Sunboy’s asthma was severe in his younger years, but Flowergirl seemed to have milder, more normal asthma. We were surprised this week when she had difficulty breathing in a way that wasn’t very responsive to her normal inhalers. We whisked her to urgent care and then to the emergency department of the local children’s hospital.
After much discussion, we realized her asthma episode corresponded with the pussywillow pollen peak at our house. We have threatened to cut down the pussywillow trees every spring since we moved in. Their two weeks of horrible, debilitating pollen had Orchid and I miserable regardless of what we did. Sunboy showed allergies to their pollen last spring, but things became unacceptably worse this year when Flowergirl had difficulty breathing. With that, after years of ambivalence, we quickly cut the trees down without a second thought.
Anyone who knows us also knows what an extreme act it is for us to cut down a tree. We plant a tree at our house every Christmas and plant other trees throughout the year. When we moved to our house, I braved the tall thicket to save more than 20 trees from encroaching vines. Yet, neither of us blinked when cutting the pussywillow trees, even though they were beautiful the other 50 weeks of the year. Flowergirl was far more important than any tree.
Back at home, I sat on the couch and struggled with Flowergirl to give her a 10 minute nebulizer treatment to open her lungs. She screamed and wriggled. I calmly said to her, “You’re angry with me, aren’t you?” She nodded through her screams. “I’ll accept your anger. I understand you’ve had enough of feeling bad. I’m giving this medicine to you to help you, because I love you.”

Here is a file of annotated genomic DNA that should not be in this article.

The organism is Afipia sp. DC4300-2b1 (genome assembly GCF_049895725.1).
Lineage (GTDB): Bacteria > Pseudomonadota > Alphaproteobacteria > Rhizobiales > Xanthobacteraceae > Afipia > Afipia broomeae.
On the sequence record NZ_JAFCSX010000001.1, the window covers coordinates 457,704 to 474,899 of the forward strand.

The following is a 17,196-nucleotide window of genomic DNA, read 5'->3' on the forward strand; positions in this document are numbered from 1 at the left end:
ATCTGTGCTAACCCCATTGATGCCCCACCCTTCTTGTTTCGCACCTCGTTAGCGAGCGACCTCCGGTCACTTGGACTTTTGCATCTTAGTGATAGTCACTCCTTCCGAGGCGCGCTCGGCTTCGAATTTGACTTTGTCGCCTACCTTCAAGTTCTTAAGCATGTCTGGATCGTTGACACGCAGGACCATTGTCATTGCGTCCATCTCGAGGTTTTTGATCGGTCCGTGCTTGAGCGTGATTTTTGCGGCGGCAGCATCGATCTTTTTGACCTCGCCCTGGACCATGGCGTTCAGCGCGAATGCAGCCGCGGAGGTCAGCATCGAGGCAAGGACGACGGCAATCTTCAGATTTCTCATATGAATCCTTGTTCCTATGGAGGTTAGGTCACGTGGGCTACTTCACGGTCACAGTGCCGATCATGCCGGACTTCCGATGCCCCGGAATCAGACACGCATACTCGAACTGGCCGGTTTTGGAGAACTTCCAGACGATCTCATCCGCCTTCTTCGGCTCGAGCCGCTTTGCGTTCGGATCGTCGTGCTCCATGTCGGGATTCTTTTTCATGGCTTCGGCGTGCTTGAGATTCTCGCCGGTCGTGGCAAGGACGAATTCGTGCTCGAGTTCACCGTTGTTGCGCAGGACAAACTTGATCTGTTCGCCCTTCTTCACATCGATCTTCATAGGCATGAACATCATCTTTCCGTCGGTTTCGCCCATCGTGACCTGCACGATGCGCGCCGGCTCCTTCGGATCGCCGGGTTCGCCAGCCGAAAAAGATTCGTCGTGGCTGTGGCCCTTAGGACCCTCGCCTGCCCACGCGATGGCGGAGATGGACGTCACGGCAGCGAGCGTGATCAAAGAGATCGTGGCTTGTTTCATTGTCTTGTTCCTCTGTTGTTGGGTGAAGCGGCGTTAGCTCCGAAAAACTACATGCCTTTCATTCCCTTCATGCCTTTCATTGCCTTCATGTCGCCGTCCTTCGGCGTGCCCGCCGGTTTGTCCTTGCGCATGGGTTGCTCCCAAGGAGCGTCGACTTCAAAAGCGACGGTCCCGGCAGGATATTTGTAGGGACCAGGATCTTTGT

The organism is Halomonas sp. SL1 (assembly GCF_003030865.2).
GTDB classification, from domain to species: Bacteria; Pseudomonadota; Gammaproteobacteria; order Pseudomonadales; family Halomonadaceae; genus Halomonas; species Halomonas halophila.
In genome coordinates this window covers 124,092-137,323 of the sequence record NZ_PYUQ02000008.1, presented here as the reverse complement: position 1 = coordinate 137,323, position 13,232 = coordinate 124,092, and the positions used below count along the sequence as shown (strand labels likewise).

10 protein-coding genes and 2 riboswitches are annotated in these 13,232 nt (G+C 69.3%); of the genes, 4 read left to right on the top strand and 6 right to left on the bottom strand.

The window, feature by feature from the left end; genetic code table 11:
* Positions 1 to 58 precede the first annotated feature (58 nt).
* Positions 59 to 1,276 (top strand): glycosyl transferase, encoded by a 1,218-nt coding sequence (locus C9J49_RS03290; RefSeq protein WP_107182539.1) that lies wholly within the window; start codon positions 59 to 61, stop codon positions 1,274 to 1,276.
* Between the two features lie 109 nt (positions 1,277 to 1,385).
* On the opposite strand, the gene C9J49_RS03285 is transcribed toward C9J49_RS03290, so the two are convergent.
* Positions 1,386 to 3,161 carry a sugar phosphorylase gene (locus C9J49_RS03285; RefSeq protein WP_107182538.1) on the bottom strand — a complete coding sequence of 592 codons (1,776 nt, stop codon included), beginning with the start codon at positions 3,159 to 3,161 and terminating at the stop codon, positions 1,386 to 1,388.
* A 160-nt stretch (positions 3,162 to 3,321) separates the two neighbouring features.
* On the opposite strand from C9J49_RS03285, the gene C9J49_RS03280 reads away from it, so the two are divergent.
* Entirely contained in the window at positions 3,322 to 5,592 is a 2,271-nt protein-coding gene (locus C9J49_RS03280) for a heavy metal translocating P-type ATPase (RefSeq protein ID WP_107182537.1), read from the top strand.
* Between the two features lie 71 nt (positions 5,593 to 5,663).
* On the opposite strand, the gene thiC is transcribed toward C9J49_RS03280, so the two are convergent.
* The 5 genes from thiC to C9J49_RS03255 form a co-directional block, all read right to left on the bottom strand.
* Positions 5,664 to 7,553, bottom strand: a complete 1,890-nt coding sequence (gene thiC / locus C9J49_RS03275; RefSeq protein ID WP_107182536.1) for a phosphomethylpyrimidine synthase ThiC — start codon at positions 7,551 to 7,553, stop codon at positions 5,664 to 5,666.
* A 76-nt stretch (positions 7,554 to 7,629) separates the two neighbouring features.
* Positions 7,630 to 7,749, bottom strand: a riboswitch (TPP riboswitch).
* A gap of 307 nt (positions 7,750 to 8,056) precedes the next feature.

I tried to explain what was happening, but at two-and-a-half years old she couldn’t really understand. Ultimately, I had to hold her down while the medicine slowly worked to improve her breathing. Any parent who has had to force a child to take medicine or undergo a medical treatment knows how heartbreaking this can be. We’ve been through years of “hard medicine” with Sunboy’s asthma and hospitalizations, and frankly, I have (mostly) learned to shut off that part of me that dies a little with the struggle. As I shifted my mind, I sang familiar lullabies and whispered that we were almost finished.
I found an unexpected insight into love of each other and perhaps also an insight into God’s love in this. They say that God can accept our anger. I believe that is true, because I can accept my child’s anger at me. I know I understand things that my child does not. Love isn’t just laughter and snuggles. Sometimes love is giving the hard medicine.
Although love includes laughter, I wondered how little of laughter is based in love. I mean, you can laugh with a stranger over a funny shared moment. But will a stranger make sure you get the medicine you need, even if you fight them? Some like medical professionals will persist through a bad response, but most people might reasonably walk away. Strangers will be happy to share a light moment, but love will see you through.
It’s love that gives the hard medicine. Love enforces the bedtime. Love makes you eat your vegetables. Love sometimes makes you find your own way. Love doesn’t always give you what you want, and love understands when you don’t always know what’s really happening. And love doesn’t flinch with the cutting down of a beautiful tree, if it needs to come down. My love is so much greater than these things.